“Man on a Ledge” opened in unimpressive fashion, claiming fifth-place at the box-office this weekend, and grossing a mild $8.3 million domestically.
The film introduces Nick Cassidy (Sam Worthington), as a former police officer who has since been charged with the theft of a $40 million dollar diamond from businessman Dave Englander (Ed Harris). Faced with a 25-year sentence, Cassidy is accompanied by police when he is released for one day to attend the funeral of his father.
When a fight occurs between Cassidy and his brother, Joey (Jamie Bell), at the funeral, Nick manages to escape after police attempt to intervene. He checks in at the Roosevelt Hotel under a false name, and after leaving a suicide note, steps onto the ledge of his top-floor hotel room, apparently ready to commit suicide.
As Detective Lydia Mercer (Elizabeth Banks) tries talking him away from the ledge, Nick is contacted via earpiece by Joey, who tells him the predetermined plan to prove his innocence is ready for action.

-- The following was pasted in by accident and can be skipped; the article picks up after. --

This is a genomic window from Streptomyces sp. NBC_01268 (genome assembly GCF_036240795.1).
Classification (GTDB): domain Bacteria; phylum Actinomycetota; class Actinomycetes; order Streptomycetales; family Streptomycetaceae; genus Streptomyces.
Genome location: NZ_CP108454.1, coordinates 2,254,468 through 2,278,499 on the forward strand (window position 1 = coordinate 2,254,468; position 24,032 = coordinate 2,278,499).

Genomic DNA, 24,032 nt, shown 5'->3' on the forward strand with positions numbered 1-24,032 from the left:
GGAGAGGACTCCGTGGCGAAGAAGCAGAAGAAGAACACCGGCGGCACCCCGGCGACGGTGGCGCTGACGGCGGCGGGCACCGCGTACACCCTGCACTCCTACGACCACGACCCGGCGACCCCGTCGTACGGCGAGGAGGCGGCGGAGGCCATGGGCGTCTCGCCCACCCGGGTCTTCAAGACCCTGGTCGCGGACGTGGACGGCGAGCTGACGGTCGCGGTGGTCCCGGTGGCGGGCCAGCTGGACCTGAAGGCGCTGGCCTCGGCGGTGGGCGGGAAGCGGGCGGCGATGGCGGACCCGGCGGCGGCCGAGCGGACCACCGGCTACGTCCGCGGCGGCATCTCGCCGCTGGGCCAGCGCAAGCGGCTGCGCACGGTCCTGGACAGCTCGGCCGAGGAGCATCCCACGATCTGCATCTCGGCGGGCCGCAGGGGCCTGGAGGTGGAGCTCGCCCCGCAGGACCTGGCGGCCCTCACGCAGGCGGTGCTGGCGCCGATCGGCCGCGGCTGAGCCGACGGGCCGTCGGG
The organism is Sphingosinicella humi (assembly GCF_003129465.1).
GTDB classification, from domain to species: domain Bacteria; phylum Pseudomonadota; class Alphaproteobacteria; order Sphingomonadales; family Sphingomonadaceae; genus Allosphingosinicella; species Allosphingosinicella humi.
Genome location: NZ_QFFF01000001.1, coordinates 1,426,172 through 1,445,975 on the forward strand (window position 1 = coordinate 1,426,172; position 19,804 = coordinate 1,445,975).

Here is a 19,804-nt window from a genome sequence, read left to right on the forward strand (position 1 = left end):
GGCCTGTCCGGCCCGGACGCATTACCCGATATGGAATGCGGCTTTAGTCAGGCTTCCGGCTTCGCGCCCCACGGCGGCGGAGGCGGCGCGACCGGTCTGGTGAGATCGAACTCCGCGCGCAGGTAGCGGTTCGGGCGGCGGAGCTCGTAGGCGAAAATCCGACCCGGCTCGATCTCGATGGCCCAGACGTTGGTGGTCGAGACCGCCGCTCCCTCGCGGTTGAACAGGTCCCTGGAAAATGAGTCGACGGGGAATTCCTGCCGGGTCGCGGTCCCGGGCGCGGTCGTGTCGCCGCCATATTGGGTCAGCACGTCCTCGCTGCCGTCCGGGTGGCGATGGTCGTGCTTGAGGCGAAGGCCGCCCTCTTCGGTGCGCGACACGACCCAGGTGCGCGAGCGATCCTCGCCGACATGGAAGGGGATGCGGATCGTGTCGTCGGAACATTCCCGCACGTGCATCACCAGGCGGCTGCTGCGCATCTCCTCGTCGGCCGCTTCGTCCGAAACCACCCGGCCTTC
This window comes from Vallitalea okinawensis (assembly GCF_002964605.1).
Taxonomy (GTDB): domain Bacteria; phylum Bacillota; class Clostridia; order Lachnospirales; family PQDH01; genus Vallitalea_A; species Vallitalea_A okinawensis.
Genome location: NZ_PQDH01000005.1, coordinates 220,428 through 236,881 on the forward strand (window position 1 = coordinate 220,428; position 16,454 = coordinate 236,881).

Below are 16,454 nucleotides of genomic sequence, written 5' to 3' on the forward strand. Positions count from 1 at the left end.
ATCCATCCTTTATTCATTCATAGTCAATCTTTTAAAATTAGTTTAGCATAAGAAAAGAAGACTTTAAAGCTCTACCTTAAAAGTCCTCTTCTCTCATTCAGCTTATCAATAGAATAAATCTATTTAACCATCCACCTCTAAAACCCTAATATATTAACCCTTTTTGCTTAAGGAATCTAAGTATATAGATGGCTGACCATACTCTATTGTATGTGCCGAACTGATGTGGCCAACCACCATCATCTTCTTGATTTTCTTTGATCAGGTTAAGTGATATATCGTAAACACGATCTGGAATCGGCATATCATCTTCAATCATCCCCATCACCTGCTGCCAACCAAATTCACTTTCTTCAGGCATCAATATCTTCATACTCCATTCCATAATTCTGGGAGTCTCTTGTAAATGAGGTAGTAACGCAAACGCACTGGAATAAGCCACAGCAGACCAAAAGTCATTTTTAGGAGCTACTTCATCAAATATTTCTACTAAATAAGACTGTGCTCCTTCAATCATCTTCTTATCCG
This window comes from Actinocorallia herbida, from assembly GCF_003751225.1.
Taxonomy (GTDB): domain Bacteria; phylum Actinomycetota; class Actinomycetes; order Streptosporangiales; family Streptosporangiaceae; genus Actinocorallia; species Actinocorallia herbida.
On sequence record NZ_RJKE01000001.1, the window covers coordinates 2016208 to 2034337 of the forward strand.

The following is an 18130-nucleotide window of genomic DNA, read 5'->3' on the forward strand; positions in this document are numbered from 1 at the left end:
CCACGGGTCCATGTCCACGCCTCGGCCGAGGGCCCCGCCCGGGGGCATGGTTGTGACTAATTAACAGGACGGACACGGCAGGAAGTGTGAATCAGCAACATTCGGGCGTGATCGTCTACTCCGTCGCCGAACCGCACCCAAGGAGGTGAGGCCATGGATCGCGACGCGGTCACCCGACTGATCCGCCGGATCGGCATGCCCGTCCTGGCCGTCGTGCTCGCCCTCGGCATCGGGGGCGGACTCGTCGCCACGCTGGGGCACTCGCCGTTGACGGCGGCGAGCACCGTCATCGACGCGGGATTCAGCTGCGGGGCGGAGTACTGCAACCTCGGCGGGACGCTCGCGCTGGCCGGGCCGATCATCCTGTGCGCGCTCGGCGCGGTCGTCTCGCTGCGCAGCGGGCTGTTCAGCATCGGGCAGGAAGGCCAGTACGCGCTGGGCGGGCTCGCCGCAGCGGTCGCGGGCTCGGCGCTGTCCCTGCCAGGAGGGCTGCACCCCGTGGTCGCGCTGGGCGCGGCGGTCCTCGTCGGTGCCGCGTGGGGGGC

Along with his girlfriend, Angie (Genesis Rodriguez), Joey breaks into Englander’s office, where they intend on stealing the diamond Englander has already been reimbursed for by insurance after a fraudulent claim of its theft. Joey and Angie must outwit police, alarms, and Englander in an attempt to retrieve the diamond and thereby prove Nick’s innocence.
Because the film offers little set variation, the plot tends to grow stale at times. The transitions between action take place almost entirely on the hotel ledge and Englander’s office, and at times, might have the viewer wondering when the thrill in this so-called thriller will come into play.
The vast amount of time spent following the unrealistic 007 moves of Joey and Angie sacrifices time that could have been better used, and makes for an abrupt and cheesy happy-ending that fails to tie up some relevant loose ends.
The film also comes with a major plot flaw. When Joey and Angie steal the diamond and give it to Nick, they are only further condemning him by placing counter-productive evidence in his pocket, and supporting Englander’s claim. As if the writer realized this fact halfway through, the diamond expectedly shifts back into Englander’s hands, making the prolonged efforts of Joey and Angie feel even less worthwhile.
Still, the film is just fun enough to give a try. The acting is undeserving of the bashing it has received on critic websites, and the plot is just unique enough to give viewers something fresh to watch.
Take the leap of faith, and go see “Man on a Ledge” (during matinee).